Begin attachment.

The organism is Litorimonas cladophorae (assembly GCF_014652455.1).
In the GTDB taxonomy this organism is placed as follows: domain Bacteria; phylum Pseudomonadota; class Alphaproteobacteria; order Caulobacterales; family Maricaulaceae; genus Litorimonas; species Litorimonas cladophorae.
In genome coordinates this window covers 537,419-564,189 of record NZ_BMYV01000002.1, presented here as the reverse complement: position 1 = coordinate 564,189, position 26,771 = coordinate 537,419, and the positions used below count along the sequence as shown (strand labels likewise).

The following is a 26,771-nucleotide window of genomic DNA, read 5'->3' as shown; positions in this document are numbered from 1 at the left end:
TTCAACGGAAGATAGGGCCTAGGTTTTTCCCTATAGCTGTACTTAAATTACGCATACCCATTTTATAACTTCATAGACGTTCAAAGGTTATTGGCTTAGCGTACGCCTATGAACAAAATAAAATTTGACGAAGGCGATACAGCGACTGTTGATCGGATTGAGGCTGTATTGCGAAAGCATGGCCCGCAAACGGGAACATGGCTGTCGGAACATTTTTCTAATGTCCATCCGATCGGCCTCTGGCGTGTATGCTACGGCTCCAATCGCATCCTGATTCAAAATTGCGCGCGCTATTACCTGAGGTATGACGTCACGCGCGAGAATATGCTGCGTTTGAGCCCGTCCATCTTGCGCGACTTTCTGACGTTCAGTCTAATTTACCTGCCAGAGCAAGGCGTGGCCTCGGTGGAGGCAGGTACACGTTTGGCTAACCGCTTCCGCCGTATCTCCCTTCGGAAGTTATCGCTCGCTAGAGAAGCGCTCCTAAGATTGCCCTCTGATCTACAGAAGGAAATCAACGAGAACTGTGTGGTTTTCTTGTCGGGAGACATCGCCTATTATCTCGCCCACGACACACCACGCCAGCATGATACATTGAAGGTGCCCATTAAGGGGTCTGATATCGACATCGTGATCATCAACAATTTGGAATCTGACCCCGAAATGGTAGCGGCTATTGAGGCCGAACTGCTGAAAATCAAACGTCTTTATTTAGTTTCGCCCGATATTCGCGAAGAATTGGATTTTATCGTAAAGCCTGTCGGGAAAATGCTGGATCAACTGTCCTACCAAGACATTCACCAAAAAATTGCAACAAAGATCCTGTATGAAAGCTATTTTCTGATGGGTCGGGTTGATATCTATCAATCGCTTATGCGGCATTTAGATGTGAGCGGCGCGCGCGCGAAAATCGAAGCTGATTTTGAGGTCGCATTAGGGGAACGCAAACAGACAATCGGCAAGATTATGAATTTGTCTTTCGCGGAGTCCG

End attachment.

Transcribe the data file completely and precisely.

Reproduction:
The organism is Litorimonas cladophorae (assembly GCF_014652455.1).
In the GTDB taxonomy this organism is placed as follows: domain Bacteria; phylum Pseudomonadota; class Alphaproteobacteria; order Caulobacterales; family Maricaulaceae; genus Litorimonas; species Litorimonas cladophorae.
In genome coordinates this window covers 537,419-564,189 of record NZ_BMYV01000002.1, presented here as the reverse complement: position 1 = coordinate 564,189, position 26,771 = coordinate 537,419, and the positions used below count along the sequence as shown (strand labels likewise).

The following is a 26,771-nucleotide window of genomic DNA, read 5'->3' as shown; positions in this document are numbered from 1 at the left end:
TTCAACGGAAGATAGGGCCTAGGTTTTTCCCTATAGCTGTACTTAAATTACGCATACCCATTTTATAACTTCATAGACGTTCAAAGGTTATTGGCTTAGCGTACGCCTATGAACAAAATAAAATTTGACGAAGGCGATACAGCGACTGTTGATCGGATTGAGGCTGTATTGCGAAAGCATGGCCCGCAAACGGGAACATGGCTGTCGGAACATTTTTCTAATGTCCATCCGATCGGCCTCTGGCGTGTATGCTACGGCTCCAATCGCATCCTGATTCAAAATTGCGCGCGCTATTACCTGAGGTATGACGTCACGCGCGAGAATATGCTGCGTTTGAGCCCGTCCATCTTGCGCGACTTTCTGACGTTCAGTCTAATTTACCTGCCAGAGCAAGGCGTGGCCTCGGTGGAGGCAGGTACACGTTTGGCTAACCGCTTCCGCCGTATCTCCCTTCGGAAGTTATCGCTCGCTAGAGAAGCGCTCCTAAGATTGCCCTCTGATCTACAGAAGGAAATCAACGAGAACTGTGTGGTTTTCTTGTCGGGAGACATCGCCTATTATCTCGCCCACGACACACCACGCCAGCATGATACATTGAAGGTGCCCATTAAGGGGTCTGATATCGACATCGTGATCATCAACAATTTGGAATCTGACCCCGAAATGGTAGCGGCTATTGAGGCCGAACTGCTGAAAATCAAACGTCTTTATTTAGTTTCGCCCGATATTCGCGAAGAATTGGATTTTATCGTAAAGCCTGTCGGGAAAATGCTGGATCAACTGTCCTACCAAGACATTCACCAAAAAATTGCAACAAAGATCCTGTATGAAAGCTATTTTCTGATGGGTCGGGTTGATATCTATCAATCGCTTATGCGGCATTTAGATGTGAGCGGCGCGCGCGCGAAAATCGAAGCTGATTTTGAGGTCGCATTAGGGGAACGCAAACAGACAATCGGCAAGATTATGAATTTGTCTTTCGCGGAGTCCG